REFERENCES:[1] T.J.R. Hughes, J.A. Cottrell and Y. Bazilevs, Isogeometric Analysis: CAD, Finite Elements, NURBS, Exact Geometry and Mesh Refinement, Computer Methods in Applied Mechanics and Engineering, 194, (2005) 4135-4195.[2] J.A. Cottrell, T.J.R. Hughes and Y. Bazilevs, Isogeometric Analysis: Toward Integration of CAD and FEA, Wiley, Chichester, U.K., 2009.[3] Special Issue on Isogeometric Analysis, (eds. T.J.R. Hughes, J.T. Oden and M. Papadrakakis), Computer Methods in Applied Mechanics and Engineering, 284, (1 February 2015), 1-1182.[4] Special Issue on Isogeometric Analysis: Progress and Challenges, (eds. T.J.R. Hughes, J.T. Oden and M. Papadrakakis), Computer Methods in Applied Mechanics and Engineering, 316, (1 April 2017), 1-1270.Tea at 3:33 pm in SC 1425. (Contact Person: Mike Neamtu)

## Special Colloquium

Location: Stevenson 1206

Tea at 3:33 pm in SC 1425

## Special Colloquium

Location: Stevenson 5211

Tea at 3:33 pm in SC 1425

## Word-Hyperbolic Surface Bundles

Christhoper Leininger, University of Urbana, Champaign

Location: Stevenson 5211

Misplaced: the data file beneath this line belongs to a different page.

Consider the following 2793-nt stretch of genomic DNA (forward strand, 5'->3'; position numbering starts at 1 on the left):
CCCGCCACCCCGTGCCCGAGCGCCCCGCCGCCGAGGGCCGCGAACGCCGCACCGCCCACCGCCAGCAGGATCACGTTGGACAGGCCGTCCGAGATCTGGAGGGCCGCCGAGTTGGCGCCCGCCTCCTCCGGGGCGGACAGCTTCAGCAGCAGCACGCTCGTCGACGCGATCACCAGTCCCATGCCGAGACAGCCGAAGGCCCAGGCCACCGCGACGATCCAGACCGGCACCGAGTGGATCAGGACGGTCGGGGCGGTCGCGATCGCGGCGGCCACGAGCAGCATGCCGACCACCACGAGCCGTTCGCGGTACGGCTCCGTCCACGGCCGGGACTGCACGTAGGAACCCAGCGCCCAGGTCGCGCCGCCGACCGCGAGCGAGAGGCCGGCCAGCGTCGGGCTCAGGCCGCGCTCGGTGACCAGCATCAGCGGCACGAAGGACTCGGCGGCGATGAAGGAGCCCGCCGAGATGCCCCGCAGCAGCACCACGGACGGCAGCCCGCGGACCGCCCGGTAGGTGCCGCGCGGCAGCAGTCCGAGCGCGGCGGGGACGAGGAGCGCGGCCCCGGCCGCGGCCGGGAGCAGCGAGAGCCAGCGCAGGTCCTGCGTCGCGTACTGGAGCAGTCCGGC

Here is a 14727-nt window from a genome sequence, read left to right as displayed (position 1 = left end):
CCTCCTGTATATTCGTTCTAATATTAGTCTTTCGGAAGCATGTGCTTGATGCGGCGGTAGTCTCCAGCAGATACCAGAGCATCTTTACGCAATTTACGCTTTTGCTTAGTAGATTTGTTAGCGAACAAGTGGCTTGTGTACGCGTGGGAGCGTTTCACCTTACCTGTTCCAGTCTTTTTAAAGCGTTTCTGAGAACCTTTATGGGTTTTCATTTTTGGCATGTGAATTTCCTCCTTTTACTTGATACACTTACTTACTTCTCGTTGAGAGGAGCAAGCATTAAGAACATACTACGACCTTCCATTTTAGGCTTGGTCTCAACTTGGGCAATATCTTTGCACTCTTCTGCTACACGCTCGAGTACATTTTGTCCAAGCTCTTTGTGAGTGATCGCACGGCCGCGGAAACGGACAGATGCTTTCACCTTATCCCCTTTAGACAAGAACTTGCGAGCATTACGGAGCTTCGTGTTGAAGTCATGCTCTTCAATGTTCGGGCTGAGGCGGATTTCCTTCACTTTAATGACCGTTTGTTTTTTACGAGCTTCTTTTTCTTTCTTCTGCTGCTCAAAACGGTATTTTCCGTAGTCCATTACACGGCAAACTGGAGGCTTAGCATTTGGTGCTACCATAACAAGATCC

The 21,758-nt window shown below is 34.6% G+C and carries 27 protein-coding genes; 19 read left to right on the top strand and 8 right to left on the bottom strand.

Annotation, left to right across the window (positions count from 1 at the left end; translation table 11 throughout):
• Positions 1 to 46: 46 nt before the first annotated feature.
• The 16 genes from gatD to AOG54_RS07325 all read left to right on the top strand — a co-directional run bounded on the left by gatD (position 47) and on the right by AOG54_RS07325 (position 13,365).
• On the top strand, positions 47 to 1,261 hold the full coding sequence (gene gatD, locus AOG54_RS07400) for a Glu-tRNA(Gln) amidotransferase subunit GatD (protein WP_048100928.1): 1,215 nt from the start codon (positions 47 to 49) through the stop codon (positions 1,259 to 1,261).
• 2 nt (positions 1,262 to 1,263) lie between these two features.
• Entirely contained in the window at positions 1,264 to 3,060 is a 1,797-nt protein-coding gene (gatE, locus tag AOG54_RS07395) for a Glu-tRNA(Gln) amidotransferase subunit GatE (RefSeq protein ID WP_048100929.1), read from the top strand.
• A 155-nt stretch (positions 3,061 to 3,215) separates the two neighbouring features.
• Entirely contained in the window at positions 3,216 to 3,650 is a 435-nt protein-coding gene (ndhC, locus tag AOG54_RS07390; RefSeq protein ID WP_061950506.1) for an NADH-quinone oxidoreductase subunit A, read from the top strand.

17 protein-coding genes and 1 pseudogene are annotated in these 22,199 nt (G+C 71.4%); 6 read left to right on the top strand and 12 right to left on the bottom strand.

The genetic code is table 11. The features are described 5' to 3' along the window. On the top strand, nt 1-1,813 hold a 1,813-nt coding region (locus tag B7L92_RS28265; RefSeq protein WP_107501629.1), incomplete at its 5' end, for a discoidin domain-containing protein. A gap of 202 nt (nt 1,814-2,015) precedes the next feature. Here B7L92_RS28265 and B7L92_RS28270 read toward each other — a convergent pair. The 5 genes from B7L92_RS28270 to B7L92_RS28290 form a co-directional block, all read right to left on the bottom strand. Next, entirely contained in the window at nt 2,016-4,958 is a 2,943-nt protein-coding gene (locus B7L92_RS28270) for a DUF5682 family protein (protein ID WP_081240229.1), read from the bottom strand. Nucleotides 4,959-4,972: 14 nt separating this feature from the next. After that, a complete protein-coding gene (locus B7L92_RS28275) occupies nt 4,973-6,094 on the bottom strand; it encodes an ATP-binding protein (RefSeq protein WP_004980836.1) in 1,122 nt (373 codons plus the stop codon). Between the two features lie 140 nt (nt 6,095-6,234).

In the late 70’s and early 80’s, Thurston’s approach to studying 3-manifolds revolutionized the theory, showing that hyperbolic geometry provided a framework to more systematically study these manifolds. Specifically, he conjectured (and proved in many cases) that 3-manifolds could be canonically decomposed into geometric pieces, with hyperbolic geometry being the richest and most interesting geometric structure arising. Based on earlier work by Dehn, the key features of hyperbolic geometry were abstracted by Gromov to study more general spaces (most famously, finitely generated groups), and he has asked whether the analogue of the “hyperbolic parts” of Thurston’s geometrization hold in a more general setting. In this talk, I will describe a particular instance of Gromov’s “hyperbolization question”, motivated by Thurston’s approach, and explain some partial results in this direction. This is joint work with Bestvina, Bromberg, and Kent. Tea at 3:33 pm in Stevenson 1425. (Contact Person: Mark Sapir)